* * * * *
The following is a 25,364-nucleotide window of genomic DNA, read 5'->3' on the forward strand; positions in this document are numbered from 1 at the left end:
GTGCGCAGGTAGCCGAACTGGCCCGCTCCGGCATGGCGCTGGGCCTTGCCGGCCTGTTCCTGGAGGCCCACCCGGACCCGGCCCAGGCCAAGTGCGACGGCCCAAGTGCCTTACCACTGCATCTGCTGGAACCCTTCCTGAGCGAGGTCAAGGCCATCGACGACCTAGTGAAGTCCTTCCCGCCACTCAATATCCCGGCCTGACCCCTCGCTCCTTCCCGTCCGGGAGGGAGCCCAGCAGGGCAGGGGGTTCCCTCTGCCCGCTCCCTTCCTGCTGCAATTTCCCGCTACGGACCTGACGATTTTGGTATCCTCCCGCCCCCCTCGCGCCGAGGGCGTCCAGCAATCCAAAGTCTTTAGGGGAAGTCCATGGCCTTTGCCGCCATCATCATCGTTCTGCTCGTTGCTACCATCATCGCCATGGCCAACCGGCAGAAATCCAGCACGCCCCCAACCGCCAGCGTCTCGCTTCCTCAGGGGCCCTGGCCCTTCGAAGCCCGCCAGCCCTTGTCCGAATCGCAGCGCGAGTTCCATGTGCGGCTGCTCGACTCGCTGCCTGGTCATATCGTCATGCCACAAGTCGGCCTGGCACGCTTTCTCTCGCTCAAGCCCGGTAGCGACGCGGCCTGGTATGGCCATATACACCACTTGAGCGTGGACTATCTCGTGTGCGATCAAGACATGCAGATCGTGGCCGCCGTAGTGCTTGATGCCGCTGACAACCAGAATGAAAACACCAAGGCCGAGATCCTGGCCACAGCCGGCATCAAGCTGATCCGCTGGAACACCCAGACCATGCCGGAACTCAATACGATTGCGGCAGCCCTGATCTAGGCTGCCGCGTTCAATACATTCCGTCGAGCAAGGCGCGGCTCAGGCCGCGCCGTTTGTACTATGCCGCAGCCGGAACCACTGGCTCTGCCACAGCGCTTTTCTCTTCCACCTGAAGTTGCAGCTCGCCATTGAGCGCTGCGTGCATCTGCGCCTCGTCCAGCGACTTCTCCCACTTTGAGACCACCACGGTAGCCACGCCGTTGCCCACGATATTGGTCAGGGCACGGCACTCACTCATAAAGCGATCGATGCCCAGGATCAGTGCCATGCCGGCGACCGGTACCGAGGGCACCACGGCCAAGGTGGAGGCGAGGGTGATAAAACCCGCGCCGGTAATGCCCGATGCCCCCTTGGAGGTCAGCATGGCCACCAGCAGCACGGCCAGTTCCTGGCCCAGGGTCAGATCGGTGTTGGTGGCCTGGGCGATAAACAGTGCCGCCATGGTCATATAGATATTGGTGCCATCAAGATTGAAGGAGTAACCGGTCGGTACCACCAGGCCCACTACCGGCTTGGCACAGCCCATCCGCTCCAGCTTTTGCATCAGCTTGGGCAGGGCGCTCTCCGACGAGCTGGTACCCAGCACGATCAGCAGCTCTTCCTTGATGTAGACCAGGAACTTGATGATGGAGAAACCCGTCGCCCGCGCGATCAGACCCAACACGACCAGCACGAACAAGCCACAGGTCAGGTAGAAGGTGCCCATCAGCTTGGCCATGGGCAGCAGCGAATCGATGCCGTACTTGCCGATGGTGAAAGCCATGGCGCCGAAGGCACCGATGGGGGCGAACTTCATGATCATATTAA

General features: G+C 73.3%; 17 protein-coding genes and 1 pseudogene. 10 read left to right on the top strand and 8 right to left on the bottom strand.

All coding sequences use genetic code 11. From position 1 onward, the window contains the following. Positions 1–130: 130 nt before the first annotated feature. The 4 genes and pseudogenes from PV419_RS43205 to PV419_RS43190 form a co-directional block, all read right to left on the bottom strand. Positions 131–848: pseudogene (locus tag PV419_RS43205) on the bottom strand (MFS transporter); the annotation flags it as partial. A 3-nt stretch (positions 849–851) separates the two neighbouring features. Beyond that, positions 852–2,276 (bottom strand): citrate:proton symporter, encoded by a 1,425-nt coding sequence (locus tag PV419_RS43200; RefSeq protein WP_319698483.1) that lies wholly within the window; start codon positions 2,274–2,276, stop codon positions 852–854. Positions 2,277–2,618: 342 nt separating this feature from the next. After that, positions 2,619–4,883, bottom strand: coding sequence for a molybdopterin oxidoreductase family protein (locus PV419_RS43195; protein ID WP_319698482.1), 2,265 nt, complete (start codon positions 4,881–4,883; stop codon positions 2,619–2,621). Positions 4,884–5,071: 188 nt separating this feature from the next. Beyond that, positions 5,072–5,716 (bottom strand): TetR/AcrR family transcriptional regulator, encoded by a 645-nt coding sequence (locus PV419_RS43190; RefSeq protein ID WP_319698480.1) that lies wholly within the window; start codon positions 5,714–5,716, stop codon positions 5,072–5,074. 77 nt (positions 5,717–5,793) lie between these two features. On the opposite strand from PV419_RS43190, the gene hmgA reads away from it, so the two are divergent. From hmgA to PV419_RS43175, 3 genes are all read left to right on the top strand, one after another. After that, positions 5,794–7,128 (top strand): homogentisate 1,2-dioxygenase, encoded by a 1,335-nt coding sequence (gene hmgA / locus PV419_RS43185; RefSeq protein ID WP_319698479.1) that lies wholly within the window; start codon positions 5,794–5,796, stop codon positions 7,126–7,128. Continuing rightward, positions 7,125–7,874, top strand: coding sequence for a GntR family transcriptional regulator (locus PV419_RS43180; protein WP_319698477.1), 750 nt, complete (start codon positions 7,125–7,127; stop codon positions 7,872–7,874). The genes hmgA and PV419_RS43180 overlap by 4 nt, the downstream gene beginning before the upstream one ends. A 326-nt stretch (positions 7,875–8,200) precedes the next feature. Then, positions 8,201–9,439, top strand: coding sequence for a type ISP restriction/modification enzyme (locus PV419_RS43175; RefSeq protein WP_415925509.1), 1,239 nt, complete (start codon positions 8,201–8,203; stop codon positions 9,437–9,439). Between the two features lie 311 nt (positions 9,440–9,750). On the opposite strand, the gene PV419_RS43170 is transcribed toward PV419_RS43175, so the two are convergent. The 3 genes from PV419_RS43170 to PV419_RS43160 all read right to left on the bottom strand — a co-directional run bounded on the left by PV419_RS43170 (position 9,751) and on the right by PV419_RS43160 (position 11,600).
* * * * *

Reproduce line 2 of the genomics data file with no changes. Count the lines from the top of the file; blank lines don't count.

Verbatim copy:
GTGCGCAGGTAGCCGAACTGGCCCGCTCCGGCATGGCGCTGGGCCTTGCCGGCCTGTTCCTGGAGGCCCACCCGGACCCGGCCCAGGCCAAGTGCGACGGCCCAAGTGCCTTACCACTGCATCTGCTGGAACCCTTCCTGAGCGAGGTCAAGGCCATCGACGACCTAGTGAAGTCCTTCCCGCCACTCAATATCCCGGCCTGACCCCTCGCTCCTTCCCGTCCGGGAGGGAGCCCAGCAGGGCAGGGGGTTCCCTCTGCCCGCTCCCTTCCTGCTGCAATTTCCCGCTACGGACCTGACGATTTTGGTATCCTCCCGCCCCCCTCGCGCCGAGGGCGTCCAGCAATCCAAAGTCTTTAGGGGAAGTCCATGGCCTTTGCCGCCATCATCATCGTTCTGCTCGTTGCTACCATCATCGCCATGGCCAACCGGCAGAAATCCAGCACGCCCCCAACCGCCAGCGTCTCGCTTCCTCAGGGGCCCTGGCCCTTCGAAGCCCGCCAGCCCTTGTCCGAATCGCAGCGCGAGTTCCATGTGCGGCTGCTCGACTCGCTGCCTGGTCATATCGTCATGCCACAAGTCGGCCTGGCACGCTTTCTCTCGCTCAAGCCCGGTAGCGACGCGGCCTGGTATGGCCATATACACCACTTGAGCGTGGACTATCTCGTGTGCGATCAAGACATGCAGATCGTGGCCGCCGTAGTGCTTGATGCCGCTGACAACCAGAATGAAAACACCAAGGCCGAGATCCTGGCCACAGCCGGCATCAAGCTGATCCGCTGGAACACCCAGACCATGCCGGAACTCAATACGATTGCGGCAGCCCTGATCTAGGCTGCCGCGTTCAATACATTCCGTCGAGCAAGGCGCGGCTCAGGCCGCGCCGTTTGTACTATGCCGCAGCCGGAACCACTGGCTCTGCCACAGCGCTTTTCTCTTCCACCTGAAGTTGCAGCTCGCCATTGAGCGCTGCGTGCATCTGCGCCTCGTCCAGCGACTTCTCCCACTTTGAGACCACCACGGTAGCCACGCCGTTGCCCACGATATTGGTCAGGGCACGGCACTCACTCATAAAGCGATCGATGCCCAGGATCAGTGCCATGCCGGCGACCGGTACCGAGGGCACCACGGCCAAGGTGGAGGCGAGGGTGATAAAACCCGCGCCGGTAATGCCCGATGCCCCCTTGGAGGTCAGCATGGCCACCAGCAGCACGGCCAGTTCCTGGCCCAGGGTCAGATCGGTGTTGGTGGCCTGGGCGATAAACAGTGCCGCCATGGTCATATAGATATTGGTGCCATCAAGATTGAAGGAGTAACCGGTCGGTACCACCAGGCCCACTACCGGCTTGGCACAGCCCATCCGCTCCAGCTTTTGCATCAGCTTGGGCAGGGCGCTCTCCGACGAGCTGGTACCCAGCACGATCAGCAGCTCTTCCTTGATGTAGACCAGGAACTTGATGATGGAGAAACCCGTCGCCCGCGCGATCAGACCCAACACGACCAGCACGAACAAGCCACAGGTCAGGTAGAAGGTGCCCATCAGCTTGGCCATGGGCAGCAGCGAATCGATGCCGTACTTGCCGATGGTGAAAGCCATGGCGCCGAAGGCACCGATGGGGGCGAACTTCATGATCATATTAA